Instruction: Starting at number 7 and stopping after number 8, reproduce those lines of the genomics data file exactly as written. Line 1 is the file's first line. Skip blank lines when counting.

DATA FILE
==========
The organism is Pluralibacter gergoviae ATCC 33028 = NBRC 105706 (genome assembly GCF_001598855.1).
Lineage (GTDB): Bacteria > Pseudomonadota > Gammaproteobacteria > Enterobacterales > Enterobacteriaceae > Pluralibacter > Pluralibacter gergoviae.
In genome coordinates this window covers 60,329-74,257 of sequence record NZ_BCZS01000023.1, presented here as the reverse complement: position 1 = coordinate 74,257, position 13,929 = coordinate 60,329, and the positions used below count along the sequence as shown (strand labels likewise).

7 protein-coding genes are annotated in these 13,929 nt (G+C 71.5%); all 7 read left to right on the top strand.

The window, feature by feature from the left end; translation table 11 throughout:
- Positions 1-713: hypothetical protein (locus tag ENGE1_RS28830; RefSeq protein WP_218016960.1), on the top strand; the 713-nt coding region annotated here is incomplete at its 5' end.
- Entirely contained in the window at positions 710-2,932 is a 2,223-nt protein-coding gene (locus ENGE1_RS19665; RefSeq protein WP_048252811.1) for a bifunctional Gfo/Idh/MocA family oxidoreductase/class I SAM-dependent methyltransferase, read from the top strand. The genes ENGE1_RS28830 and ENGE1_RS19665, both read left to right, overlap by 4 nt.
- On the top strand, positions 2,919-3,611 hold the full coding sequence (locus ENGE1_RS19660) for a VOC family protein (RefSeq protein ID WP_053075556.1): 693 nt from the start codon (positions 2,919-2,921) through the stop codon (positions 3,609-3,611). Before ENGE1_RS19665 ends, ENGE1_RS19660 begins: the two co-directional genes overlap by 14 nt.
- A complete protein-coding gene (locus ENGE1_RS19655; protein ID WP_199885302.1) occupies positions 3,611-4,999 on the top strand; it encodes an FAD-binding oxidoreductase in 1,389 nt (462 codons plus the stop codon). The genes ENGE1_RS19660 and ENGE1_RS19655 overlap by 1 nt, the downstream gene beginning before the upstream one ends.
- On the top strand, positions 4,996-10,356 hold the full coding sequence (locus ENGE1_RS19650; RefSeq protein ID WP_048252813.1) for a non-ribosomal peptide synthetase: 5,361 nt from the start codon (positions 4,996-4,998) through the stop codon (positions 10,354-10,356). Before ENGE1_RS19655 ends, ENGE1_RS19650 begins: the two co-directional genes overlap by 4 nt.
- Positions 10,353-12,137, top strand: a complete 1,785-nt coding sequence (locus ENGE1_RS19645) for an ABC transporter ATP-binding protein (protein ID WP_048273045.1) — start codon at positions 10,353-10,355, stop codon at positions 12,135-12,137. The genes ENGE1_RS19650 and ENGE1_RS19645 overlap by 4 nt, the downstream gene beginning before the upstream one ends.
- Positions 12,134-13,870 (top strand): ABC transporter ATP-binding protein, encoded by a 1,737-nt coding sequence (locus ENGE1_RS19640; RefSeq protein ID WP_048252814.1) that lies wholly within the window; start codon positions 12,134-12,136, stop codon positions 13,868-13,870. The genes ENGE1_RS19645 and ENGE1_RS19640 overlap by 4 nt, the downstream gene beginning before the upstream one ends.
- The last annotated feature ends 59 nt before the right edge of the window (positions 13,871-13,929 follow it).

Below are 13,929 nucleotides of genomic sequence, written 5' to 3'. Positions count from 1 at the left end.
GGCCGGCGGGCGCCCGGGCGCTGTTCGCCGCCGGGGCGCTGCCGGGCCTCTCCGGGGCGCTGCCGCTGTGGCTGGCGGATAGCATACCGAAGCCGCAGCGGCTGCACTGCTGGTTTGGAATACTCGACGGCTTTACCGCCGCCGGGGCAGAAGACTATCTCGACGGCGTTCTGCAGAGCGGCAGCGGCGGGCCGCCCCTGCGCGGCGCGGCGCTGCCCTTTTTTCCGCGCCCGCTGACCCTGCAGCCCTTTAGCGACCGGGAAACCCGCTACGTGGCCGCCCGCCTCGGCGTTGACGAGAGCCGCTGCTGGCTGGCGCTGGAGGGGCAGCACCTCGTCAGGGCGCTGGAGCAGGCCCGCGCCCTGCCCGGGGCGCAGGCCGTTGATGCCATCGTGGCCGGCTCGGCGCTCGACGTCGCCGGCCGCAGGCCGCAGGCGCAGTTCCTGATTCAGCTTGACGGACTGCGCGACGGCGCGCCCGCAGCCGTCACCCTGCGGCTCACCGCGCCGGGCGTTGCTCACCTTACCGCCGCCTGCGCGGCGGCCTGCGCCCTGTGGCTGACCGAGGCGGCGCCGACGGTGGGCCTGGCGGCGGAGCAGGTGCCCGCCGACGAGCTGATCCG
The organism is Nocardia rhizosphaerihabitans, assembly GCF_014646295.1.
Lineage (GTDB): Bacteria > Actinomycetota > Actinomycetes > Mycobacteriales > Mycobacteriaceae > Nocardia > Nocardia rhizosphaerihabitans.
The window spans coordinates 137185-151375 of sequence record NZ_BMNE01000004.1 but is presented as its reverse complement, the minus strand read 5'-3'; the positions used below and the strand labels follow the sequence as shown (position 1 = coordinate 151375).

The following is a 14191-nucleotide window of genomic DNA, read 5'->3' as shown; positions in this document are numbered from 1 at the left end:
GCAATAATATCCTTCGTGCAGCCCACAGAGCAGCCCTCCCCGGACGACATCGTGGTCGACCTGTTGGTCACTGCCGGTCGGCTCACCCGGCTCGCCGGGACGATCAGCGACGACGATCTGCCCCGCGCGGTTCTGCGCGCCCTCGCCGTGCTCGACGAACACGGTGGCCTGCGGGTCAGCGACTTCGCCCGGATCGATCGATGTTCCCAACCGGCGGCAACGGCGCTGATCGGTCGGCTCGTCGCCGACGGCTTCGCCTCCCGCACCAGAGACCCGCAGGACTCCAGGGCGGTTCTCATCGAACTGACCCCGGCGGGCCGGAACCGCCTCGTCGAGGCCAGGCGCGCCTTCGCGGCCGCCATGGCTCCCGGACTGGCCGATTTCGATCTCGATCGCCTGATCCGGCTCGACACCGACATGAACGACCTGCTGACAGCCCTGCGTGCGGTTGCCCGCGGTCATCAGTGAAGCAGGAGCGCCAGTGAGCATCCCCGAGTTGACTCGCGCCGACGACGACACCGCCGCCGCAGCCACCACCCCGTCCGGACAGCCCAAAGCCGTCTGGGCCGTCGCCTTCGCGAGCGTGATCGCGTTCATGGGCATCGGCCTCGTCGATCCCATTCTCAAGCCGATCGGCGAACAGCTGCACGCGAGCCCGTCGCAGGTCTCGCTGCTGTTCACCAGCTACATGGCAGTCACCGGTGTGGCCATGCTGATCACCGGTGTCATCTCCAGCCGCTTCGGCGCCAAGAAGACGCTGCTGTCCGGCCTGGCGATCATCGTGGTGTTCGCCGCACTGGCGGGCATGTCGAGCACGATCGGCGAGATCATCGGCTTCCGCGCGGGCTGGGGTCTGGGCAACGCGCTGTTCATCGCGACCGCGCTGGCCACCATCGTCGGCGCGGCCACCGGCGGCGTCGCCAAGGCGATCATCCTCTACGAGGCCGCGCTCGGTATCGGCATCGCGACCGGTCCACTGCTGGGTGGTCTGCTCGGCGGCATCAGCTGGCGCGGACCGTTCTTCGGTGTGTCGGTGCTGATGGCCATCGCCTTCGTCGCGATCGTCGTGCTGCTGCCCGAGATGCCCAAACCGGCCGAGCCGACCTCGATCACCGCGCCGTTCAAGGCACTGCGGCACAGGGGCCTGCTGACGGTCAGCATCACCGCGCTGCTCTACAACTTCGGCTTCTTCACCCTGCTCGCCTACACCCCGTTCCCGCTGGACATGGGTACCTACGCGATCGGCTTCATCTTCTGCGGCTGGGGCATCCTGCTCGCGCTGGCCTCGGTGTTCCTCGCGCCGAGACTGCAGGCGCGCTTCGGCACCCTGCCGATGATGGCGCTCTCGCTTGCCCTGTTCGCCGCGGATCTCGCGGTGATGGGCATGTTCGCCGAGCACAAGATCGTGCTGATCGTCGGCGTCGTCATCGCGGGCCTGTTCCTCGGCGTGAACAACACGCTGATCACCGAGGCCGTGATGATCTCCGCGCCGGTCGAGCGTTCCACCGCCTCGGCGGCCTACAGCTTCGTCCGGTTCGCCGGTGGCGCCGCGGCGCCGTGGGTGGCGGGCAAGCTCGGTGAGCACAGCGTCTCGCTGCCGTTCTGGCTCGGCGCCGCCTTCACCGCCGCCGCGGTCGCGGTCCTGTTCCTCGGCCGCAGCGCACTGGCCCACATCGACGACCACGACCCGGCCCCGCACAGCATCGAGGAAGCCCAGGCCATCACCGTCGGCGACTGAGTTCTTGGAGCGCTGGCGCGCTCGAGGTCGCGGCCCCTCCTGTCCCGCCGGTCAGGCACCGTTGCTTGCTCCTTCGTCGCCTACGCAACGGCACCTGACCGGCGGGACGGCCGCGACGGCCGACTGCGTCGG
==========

- Entirely contained in the window at positions 710-2,932 is a 2,223-nt protein-coding gene (locus ENGE1_RS19665; RefSeq protein WP_048252811.1) for a bifunctional Gfo/Idh/MocA family oxidoreductase/class I SAM-dependent methyltransferase, read from the top strand. The genes ENGE1_RS28830 and ENGE1_RS19665, both read left to right, overlap by 4 nt.
- On the top strand, positions 2,919-3,611 hold the full coding sequence (locus ENGE1_RS19660) for a VOC family protein (RefSeq protein ID WP_053075556.1): 693 nt from the start codon (positions 2,919-2,921) through the stop codon (positions 3,609-3,611). Before ENGE1_RS19665 ends, ENGE1_RS19660 begins: the two co-directional genes overlap by 14 nt.